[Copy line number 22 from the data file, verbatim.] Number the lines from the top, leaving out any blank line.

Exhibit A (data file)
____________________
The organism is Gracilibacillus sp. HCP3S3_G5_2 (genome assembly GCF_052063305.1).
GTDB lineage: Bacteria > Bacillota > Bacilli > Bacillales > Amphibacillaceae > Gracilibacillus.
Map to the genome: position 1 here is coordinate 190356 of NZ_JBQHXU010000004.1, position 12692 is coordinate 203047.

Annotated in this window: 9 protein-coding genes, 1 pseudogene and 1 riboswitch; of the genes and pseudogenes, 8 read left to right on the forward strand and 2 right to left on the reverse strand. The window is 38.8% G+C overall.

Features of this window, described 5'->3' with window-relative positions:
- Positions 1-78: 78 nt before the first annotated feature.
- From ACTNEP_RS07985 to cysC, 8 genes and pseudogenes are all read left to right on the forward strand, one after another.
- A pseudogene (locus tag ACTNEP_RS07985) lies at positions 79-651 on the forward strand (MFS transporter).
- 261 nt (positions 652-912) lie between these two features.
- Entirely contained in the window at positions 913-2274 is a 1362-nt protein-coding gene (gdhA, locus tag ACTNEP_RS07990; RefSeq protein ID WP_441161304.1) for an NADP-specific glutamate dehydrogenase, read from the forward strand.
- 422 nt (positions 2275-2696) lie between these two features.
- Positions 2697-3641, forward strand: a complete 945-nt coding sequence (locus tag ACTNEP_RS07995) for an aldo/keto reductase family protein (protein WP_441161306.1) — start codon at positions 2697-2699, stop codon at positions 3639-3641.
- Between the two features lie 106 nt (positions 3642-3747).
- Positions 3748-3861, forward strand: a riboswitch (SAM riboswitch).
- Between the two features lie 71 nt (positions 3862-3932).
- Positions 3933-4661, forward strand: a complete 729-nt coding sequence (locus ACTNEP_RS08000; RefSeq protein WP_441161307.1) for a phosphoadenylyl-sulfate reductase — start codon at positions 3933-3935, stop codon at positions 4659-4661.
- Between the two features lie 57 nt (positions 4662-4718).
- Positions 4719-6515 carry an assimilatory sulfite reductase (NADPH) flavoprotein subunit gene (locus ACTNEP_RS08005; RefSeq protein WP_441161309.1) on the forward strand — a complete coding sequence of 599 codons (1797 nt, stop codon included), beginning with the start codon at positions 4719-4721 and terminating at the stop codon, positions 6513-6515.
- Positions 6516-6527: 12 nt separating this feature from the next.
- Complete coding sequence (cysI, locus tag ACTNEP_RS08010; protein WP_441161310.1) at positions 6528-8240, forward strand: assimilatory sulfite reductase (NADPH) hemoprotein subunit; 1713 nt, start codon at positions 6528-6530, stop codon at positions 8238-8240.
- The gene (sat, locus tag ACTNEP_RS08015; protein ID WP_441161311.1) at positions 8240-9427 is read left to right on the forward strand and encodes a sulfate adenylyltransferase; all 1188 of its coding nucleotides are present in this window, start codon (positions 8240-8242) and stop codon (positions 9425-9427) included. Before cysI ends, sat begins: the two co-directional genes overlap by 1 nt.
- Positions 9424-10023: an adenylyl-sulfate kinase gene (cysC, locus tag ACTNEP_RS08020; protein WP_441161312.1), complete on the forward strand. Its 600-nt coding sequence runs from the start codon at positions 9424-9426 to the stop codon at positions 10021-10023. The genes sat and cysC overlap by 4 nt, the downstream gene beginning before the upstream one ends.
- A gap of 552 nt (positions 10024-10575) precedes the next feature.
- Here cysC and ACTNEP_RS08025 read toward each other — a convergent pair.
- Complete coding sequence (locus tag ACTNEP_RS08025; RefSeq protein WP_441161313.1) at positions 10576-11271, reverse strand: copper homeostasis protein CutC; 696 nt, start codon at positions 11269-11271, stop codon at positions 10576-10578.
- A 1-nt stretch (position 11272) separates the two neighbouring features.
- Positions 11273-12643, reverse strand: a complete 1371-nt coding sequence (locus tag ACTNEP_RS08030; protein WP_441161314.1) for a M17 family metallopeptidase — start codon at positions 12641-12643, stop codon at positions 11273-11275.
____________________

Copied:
- Positions 9424-10023: an adenylyl-sulfate kinase gene (cysC, locus tag ACTNEP_RS08020; protein WP_441161312.1), complete on the forward strand. Its 600-nt coding sequence runs from the start codon at positions 9424-9426 to the stop codon at positions 10021-10023. The genes sat and cysC overlap by 4 nt, the downstream gene beginning before the upstream one ends.